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Introduction to DIY search engine optimisation

By Rachael Sankey
Posted Tuesday, June 29, 2004

A lot is made of the importance of search engine optimisation and rightly so. If you are serious about getting your website noticed, you will have to consider how your site ranks in search engines. If you decide to optimise your site, you will either do it yourself, or pay someone to do it for you. Doing it yourself can be time consuming but will save you money. If saving money is your priority and you have the time, DIY page optimisation IS possible.

You will want to look at three aspects:

Search Engine Submission - This involves visiting search engine websites, finding the 'submit URL / site' section - and keying in the appropriate information. Some of them offer a free option but this doesn't guarantee inclusion and could take time to see results. The most important one is the open directory which will help your ranking with Google, among others. You can also submit your site to Google, Lycos, Yahoo, AltaVista, MSN and many others. Before you do, make sure you know what information you want to give them. You may be asked for a description, so have one ready. No search engine will accept sales style copy in their listings - so keep it plain. Most importantly, read the guidelines for each service - it may seem like a drag but could help your submission.

Page Optimisation - Now the search engines know you are there, how easy will it be for them to index your site? This stage comes first, of course - so once you register you site, you can sit back and wait - if you do it for free - you WILL have to wait! The easier it is for the SEs to index, the faster your site will get noticed. So what do you need to take into consideration? Here are a few tips:

Meta Tags and Description:These are tags at the top of your page (HTML code) which provide SEs with information about your site. Meta Tags are keywords and phrases, targeted to the subject of your site. Make sure yours are relevant to your site content. The Meta Description should reflect what your site is about.
Page Title: This shows at the top of a browser when your page is viewed. Make sure it's relevant, has a few good keywords - and is different on every page on your site.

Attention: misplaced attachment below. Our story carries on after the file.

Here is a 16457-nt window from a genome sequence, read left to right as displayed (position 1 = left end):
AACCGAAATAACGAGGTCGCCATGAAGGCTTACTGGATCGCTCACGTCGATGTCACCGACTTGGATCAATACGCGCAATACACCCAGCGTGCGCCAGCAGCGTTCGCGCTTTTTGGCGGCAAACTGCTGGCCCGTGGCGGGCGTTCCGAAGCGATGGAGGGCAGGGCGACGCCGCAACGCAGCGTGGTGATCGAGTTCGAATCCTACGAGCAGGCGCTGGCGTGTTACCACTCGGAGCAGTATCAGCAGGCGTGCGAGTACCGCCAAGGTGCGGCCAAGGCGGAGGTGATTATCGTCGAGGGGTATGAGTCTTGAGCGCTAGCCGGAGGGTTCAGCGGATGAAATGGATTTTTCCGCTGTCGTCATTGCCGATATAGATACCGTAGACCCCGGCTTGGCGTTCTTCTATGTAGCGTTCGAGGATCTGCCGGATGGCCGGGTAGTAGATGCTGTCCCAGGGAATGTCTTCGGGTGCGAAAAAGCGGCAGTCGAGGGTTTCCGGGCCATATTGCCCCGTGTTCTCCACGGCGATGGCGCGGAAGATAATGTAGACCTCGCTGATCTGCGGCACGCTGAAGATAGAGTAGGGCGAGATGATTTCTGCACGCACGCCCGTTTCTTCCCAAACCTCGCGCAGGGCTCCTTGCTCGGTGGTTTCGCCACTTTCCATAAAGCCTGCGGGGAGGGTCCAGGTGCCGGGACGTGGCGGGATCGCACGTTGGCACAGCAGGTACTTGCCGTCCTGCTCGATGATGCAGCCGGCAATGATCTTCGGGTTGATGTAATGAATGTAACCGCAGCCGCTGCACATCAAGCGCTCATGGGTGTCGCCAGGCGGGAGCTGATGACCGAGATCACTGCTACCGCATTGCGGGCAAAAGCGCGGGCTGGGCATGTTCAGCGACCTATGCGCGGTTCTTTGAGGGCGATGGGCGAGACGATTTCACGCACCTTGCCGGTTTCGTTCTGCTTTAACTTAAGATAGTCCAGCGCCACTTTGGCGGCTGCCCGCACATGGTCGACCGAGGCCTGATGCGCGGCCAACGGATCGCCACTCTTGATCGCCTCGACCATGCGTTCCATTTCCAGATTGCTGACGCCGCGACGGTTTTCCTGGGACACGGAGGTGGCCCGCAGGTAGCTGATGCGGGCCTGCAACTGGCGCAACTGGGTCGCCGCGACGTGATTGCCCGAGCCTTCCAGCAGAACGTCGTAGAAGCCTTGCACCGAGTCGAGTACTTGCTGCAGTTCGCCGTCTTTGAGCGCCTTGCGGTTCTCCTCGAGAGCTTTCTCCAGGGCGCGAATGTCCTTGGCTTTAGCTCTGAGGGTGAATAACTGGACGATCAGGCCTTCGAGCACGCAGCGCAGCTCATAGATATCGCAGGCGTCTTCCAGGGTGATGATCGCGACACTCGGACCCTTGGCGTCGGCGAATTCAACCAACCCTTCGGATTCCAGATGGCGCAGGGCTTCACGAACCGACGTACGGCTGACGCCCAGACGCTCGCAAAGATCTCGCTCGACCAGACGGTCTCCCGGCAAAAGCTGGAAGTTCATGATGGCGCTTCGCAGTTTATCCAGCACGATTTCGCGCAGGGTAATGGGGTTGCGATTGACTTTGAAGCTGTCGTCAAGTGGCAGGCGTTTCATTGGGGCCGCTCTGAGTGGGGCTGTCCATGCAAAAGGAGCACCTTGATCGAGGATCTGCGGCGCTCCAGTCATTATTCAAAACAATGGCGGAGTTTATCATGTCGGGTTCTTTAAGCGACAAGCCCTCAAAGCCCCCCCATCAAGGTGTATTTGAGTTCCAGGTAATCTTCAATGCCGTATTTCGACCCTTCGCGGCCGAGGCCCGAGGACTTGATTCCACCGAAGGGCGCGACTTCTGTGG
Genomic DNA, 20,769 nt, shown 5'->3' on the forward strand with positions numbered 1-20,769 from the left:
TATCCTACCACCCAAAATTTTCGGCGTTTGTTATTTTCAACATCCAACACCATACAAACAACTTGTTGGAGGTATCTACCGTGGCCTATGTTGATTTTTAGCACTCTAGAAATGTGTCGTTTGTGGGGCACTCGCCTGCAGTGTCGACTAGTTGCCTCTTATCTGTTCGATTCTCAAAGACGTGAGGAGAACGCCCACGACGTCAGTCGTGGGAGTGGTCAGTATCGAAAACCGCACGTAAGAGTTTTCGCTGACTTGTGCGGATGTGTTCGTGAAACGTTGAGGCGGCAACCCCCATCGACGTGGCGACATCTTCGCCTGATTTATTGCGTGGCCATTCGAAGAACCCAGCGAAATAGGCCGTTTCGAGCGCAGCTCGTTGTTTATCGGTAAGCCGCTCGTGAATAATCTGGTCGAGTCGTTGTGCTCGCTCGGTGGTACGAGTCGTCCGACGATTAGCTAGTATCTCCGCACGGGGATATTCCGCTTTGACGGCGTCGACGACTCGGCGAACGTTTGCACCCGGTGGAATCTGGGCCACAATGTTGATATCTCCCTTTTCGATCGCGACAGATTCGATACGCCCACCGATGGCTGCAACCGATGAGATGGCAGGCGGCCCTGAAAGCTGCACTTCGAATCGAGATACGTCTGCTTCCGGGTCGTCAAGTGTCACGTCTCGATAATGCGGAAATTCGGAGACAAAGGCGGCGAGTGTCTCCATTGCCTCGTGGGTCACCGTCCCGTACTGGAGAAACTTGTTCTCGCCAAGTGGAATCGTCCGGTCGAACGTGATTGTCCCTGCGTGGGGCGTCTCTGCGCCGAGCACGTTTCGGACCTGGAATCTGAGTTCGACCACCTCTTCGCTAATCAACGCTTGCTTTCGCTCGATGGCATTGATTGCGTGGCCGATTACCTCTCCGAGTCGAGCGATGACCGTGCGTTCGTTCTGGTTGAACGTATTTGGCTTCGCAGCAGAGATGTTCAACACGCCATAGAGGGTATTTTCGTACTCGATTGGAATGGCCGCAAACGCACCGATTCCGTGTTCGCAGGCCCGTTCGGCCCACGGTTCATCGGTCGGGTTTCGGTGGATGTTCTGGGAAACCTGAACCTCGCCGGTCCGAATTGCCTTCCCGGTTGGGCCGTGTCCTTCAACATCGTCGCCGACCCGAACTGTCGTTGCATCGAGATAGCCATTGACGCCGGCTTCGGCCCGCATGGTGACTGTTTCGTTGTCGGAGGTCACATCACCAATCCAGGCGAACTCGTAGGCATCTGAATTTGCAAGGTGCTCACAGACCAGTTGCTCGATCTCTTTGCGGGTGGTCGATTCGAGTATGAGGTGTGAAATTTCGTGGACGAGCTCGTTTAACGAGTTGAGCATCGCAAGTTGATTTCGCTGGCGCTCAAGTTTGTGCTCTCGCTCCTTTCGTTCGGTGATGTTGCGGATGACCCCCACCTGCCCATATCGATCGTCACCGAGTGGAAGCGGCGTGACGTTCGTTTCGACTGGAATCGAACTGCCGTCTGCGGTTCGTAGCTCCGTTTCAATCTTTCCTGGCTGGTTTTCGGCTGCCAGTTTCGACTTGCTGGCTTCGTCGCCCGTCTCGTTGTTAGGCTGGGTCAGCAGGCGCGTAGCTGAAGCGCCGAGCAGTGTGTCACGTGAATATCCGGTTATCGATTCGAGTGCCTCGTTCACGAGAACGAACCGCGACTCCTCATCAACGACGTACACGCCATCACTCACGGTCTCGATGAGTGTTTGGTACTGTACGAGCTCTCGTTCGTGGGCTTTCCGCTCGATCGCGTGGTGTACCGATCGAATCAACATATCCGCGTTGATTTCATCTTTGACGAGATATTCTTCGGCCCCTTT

Site content: This should go without saying - make your site content relevant, useful and accurate. Reflect this in your keywords and title.
Links: Any internal links should have relevant link text or Alt-text tags if they are graphic.
Page Rank & Back Links - This relates mainly to Google - possibly the most important search engine on the 'net. Once indexed, Google assigns each page a 'page rank'. You can see what page rank a site has by downloading the Google toolbar. PR is given as a rank of 0 - 10, 10 being high. Page rank relates to the number of links (votes) Google can detect that point to your site. You can right click (IE6) and select 'backward links' on a website to see who links to it. As a result, many sites now engage in the sport of link building. This can have its drawbacks, if you end up linking to a 'bad neighbourhood'. If you want to build links - follow a few guidelines:

Don't swap links with 'link farms' - or sites that may have a penalty*
All links aren't equal -
the value of a link decreases as the number of links on the page increases and the Page Rank of a site will determine how valuable its link is to your site.
When submitting your link to another site, try to get them to use meaningful link text with relevant keywords.
Ensure that links to and from your site are relevant to your site content
*A penalty can be indicated by a grey Page Rank bar or a white 'PR-0' bar. However, a grey bar can also indicate that a site has not been indexed and a white bar can indicate a site has been indexed but only recently - or has no recognised back links. Penalties are incurred when a site breaks the rules set by Google - SEO crimes include:

Cloaking - a page is made to grab SE attention and redirect to the URL of the site in question.
Keyword stuffing - keywords are 'stuffed' into image tags & other places where they shouldn't be, or aren't relevant.
Hidden text - text on a page that matches the background colour - so it's invisible to site visitors but not to search engines.

There are many resources on the 'net to help you optimise your site safely. Search Engine Ethos has resources and links to get you started.

About the Author
Rachael is a web designer who has just started her own company - Moneytooth Web Services.


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